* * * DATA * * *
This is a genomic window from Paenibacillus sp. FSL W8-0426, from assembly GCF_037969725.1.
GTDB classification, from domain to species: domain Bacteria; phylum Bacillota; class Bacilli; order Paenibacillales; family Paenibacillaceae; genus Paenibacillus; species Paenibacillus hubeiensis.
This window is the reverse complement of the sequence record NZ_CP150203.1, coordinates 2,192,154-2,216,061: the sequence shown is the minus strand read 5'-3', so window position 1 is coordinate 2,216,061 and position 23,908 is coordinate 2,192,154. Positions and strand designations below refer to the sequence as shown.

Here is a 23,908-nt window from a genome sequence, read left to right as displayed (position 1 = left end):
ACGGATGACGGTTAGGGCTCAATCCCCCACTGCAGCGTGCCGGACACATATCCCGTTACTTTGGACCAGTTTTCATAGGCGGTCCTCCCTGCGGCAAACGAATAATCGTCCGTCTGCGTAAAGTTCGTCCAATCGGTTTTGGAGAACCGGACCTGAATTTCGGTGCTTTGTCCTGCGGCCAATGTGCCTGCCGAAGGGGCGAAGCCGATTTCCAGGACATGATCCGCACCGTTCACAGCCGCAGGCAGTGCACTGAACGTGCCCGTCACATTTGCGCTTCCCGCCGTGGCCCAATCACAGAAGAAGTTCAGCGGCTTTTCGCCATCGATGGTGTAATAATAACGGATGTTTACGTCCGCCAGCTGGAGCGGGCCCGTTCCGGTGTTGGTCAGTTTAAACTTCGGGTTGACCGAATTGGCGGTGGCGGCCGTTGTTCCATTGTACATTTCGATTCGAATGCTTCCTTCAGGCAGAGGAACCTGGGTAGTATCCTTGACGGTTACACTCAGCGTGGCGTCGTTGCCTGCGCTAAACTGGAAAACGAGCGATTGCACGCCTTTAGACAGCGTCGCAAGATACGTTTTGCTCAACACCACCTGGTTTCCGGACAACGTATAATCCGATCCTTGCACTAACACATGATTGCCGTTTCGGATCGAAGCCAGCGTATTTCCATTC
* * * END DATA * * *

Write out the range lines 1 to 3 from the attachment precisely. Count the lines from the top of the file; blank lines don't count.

This is a genomic window from Paenibacillus sp. FSL W8-0426, from assembly GCF_037969725.1.
GTDB classification, from domain to species: domain Bacteria; phylum Bacillota; class Bacilli; order Paenibacillales; family Paenibacillaceae; genus Paenibacillus; species Paenibacillus hubeiensis.
This window is the reverse complement of the sequence record NZ_CP150203.1, coordinates 2,192,154-2,216,061: the sequence shown is the minus strand read 5'-3', so window position 1 is coordinate 2,216,061 and position 23,908 is coordinate 2,192,154. Positions and strand designations below refer to the sequence as shown.